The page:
I read the 3 original Warhammer booklets front to back, back to front, studying every little detail and drawing. This was also my first discovery of roleplaying games, so it really was a treasure chest of ideas opening up to me. I still didn't have any miniatures, so we used plastic 1/72 Romans (from this kit - still in my possession) to serve as Orcs and Dwarves. Later on I upgraded to Warhammer 3rd edition (skipped 2nd), and again, a Walhalla of gaming ideas was presented in that book. I slavishly followed White Dwarf, and the GW design team were like demigods to me - unreachable, in a country far away (sort of :-)), and full of wargaming wisdom (or so I thought :-)).
Although I stopped playing Warhammer when 4th edition came out, whenever I see the name of Rick Priestley (one of the original Warhammer authors) on a new publication, my mind always rushes back to those early days. So it was with some anticipation that I started reading the book "Tabletop Wargames - A designers' and writers' handbook" (published by Pen and Sword), written by that very same Rick Priestley, together with John Lambshead.
"Tabletop Wargames - A designers' and writers' handbook" is firmly taking the point-of-view of the game as a game, rather than as a simulation of military (fictional) history, which I find to be a refreshing and more down-to-earth approach, closely resembling my own design philosophy w.r.t. miniature wargames.
This is nicely illustrated in Chapter 2, in the section on "Fire and Movement Scales". The authors start the classic exercise of turning ground scale into movement rates given the time scale for a turn, but then come to the conclusion this gives weird results combined with scaled-down firing ranges - either producing ranges which are ridiculously long or short. In the end, movement and firing are decided on ranges which "work" on the gaming the table. To quote from the book: "[...] works so well because the game feels right, not because it conforms to some mathematical formula."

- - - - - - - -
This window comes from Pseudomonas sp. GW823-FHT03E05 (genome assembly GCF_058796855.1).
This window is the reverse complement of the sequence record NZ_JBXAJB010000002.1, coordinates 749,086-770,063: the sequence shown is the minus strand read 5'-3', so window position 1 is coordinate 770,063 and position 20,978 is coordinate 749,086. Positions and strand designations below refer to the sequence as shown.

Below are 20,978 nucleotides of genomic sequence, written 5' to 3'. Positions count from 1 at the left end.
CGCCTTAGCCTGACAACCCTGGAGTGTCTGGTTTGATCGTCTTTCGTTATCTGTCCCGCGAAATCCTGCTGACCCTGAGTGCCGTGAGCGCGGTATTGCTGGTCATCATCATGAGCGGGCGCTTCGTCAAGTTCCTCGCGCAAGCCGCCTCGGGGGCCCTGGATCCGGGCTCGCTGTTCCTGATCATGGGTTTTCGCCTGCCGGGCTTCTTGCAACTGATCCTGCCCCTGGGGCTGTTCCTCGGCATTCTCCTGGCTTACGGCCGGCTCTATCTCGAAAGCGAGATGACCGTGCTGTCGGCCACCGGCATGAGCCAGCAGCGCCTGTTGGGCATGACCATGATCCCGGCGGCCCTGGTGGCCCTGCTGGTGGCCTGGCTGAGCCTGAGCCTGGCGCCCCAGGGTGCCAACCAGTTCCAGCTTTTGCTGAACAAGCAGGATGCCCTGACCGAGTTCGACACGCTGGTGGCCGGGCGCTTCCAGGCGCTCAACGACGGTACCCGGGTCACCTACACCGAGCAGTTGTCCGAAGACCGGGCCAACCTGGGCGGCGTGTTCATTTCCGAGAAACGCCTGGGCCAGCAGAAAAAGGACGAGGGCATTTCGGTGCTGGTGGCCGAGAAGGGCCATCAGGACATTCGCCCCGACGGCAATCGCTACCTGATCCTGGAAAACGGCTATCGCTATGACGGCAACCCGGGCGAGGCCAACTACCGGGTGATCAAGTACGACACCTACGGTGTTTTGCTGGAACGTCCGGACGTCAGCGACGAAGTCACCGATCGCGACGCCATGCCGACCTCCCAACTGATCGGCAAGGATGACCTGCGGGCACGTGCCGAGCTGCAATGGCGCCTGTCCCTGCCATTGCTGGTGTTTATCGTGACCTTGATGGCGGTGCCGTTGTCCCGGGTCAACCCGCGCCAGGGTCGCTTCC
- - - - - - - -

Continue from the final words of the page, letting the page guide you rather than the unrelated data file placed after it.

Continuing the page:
Chapter 3 gives a nice explanation on "tight games design" - having rules which cause minimal interference with each other. A good example is given by the movement rules. These can be designed such that they work well during the movement phase, but do you also want to use them (and hence, do they also work properly?) during other phases of the turn when troops move, e.g. during routs or combat results? Keeping a tight design means 'no', but that then infringes on the realistic feel of the game. Thus, some level of cross-domain rules will probably always be necessary.
When writing my own rules, I have always been trying to get very tight and clean designs. But after reading this book, I might change my thinking a bit. One specific section that opened my eyes was the section on "grit" - inserting tension and interest in the game by introducing a gaming mechanic that is alien to the core system. As an example, the book gives the blunder table in Black Powder, which is an additional roll to a failed command roll, but does provide tension and drama to the game. Another example might be a specific procedure to resolve cannon fire using a burst template or some other device.
I will not summarize all other chapters in length, but to be complete:
- Chapter 4 deals with dice mechanics - nothing really new there.
- Chapter 5 describes the presentation of rules, something that is mostly of importance when you want to publish your rules for a wider audience. Some good tips and tricks here! Chapter 7 follows up on that by how language should be used to describe the various sections of the rules.
- Chapter 6 and 9 handle skirmish games and campaign games respectively, and how these require some special attention.
- Chapter 8 was also rather interesting, with a section on points and point values, taking a very common sense approach towards the "point values in wargaming" debate.